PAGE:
How a Dance Competition is Judged
by Dan Radler L.I.S.T.D. Ballroom and Latin
© Dan Radler, 1998 (used with permission)
I would like to attempt to answer an oft-asked question of interest to both spectators and competitors at dance competitions: What factors does a judge weigh in assessing a couple’s performance?
The criteria that a judge might choose to consider are actually too numerous to examine individually in the brief time allotted, since at least six couples are being judged simultaneously. Therefore, the judge must rely on the impression each couple makes relative to the others. The experienced judge, having seen and studied dancing at all levels, can quickly assess these factors collectively:
One of the most important aspects. Good posture makes you look elegant and exude confidence. It improves balance and control, and allows your partner to connect well to your body in the smooth dances. One’s competition result is often directly proportional to one’s postural correctness. Hence the old adage, “Persistent practice of postural principles promises perfection.”
If a couple is not dancing on time with the music, no amount of proficiency in any other aspect can overcome this. The music is boss.
By this we mean the length and stretch of the body from head to toe. Attractive and well- executed lines, either curved or straight, enhance the shapes of the figures.
The correct and unaffected positioning of the body parts when in closed dancing position. For instance, the line of the man’s arms should be unbroken from elbow to elbow. Also, there should be symmetry of the man’s and woman’s arms coming together to form a circle, which, although changing in size, should remain constant in shape so that the dancers remain in correct body position relative to each other. The silhouette of the couple should always be pleasing.
In smooth dancing, the stretch of the woman’s body upwards and outwards and leftwards into the man’s right arm to achieve balance and connection with his frame, as well as to project outwards to the audience.
The melding of two people’s body weights into one, so that leading and following appear effortless, and the dancers are totally in synchronization with each other.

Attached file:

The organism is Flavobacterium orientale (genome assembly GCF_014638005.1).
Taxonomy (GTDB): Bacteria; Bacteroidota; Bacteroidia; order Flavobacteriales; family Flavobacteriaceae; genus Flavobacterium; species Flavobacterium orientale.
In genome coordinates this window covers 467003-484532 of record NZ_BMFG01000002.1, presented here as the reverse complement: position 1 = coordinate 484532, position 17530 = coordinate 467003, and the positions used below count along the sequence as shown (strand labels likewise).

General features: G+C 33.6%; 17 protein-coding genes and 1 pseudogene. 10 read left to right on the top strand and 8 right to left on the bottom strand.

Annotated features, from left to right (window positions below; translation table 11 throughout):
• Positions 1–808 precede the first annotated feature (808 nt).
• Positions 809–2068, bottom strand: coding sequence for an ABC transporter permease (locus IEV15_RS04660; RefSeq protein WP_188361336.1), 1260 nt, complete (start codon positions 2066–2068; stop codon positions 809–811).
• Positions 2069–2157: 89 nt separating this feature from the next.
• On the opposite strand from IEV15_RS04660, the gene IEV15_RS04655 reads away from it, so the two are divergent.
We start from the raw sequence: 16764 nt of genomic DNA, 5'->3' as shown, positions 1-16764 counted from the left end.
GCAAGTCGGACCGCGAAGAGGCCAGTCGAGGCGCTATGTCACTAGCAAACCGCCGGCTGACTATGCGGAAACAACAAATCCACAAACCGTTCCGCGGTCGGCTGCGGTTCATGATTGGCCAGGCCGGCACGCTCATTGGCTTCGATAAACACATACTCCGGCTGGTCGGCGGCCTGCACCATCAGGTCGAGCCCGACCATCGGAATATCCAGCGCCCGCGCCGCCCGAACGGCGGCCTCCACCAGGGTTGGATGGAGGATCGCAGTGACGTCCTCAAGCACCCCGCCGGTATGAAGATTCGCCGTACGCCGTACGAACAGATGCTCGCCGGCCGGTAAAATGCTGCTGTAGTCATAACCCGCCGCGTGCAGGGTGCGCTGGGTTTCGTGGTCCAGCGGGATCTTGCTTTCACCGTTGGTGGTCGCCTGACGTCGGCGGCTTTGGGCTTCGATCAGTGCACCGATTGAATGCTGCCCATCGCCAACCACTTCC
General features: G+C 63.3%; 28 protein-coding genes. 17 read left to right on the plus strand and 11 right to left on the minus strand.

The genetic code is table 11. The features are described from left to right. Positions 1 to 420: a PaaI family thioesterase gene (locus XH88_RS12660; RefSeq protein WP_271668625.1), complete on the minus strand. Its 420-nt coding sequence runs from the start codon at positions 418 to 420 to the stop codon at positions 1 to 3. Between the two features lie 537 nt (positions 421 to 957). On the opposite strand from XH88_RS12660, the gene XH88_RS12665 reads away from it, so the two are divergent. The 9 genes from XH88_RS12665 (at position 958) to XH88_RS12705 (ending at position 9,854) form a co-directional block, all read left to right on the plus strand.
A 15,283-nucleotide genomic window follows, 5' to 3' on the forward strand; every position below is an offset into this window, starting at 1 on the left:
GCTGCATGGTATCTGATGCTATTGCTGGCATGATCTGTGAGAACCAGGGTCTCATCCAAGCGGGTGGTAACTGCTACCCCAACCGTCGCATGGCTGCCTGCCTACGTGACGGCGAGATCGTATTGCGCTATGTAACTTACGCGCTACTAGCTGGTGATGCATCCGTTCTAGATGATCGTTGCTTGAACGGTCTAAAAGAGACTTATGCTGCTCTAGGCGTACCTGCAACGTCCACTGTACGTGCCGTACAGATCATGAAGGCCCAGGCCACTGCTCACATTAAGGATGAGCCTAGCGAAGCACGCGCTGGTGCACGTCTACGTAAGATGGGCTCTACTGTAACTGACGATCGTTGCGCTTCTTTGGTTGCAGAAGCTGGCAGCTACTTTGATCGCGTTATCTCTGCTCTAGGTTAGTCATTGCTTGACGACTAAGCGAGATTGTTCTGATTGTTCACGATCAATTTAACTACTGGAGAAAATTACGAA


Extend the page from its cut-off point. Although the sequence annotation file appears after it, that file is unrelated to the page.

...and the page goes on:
Musicality and Expression
The basic characterization of the dance to the particular music being played and the choreographic adherence to musical phrasings and accents; also the use of light and shade to create interest value in response to these accents and phrases. For instance, in foxtrot, the stealing of time from one step to allow another to hover; or a quick speed of turn in an otherwise slow rumba; or the snap of a head to suddenly freeze and then melt into slowness in tango.
Does the couple sell their dancing to the audience? Do they dance outwardly, with enthusiasm, exuding their joy of dancing and confidence in their performance? Or do they show strain or introversion?
Energy is exciting to watch. I’ve noticed that, in a jive, it always seems to be the most energetic couple that wins this dance. But the energy must be controlled, not wild. For instance, powerful movement is an asset in waltz or foxtrot, but only if it is channeled into the correct swing of the body, and not just by taking big steps. The lilt of the music must be matched by the action of the body. In a waltz for instance, the dancers’ body action must clearly show the influence of the one down beat and two up beats. So the release of power into the beginning of a figure must be controlled and sustained during the rise at the end of the figure.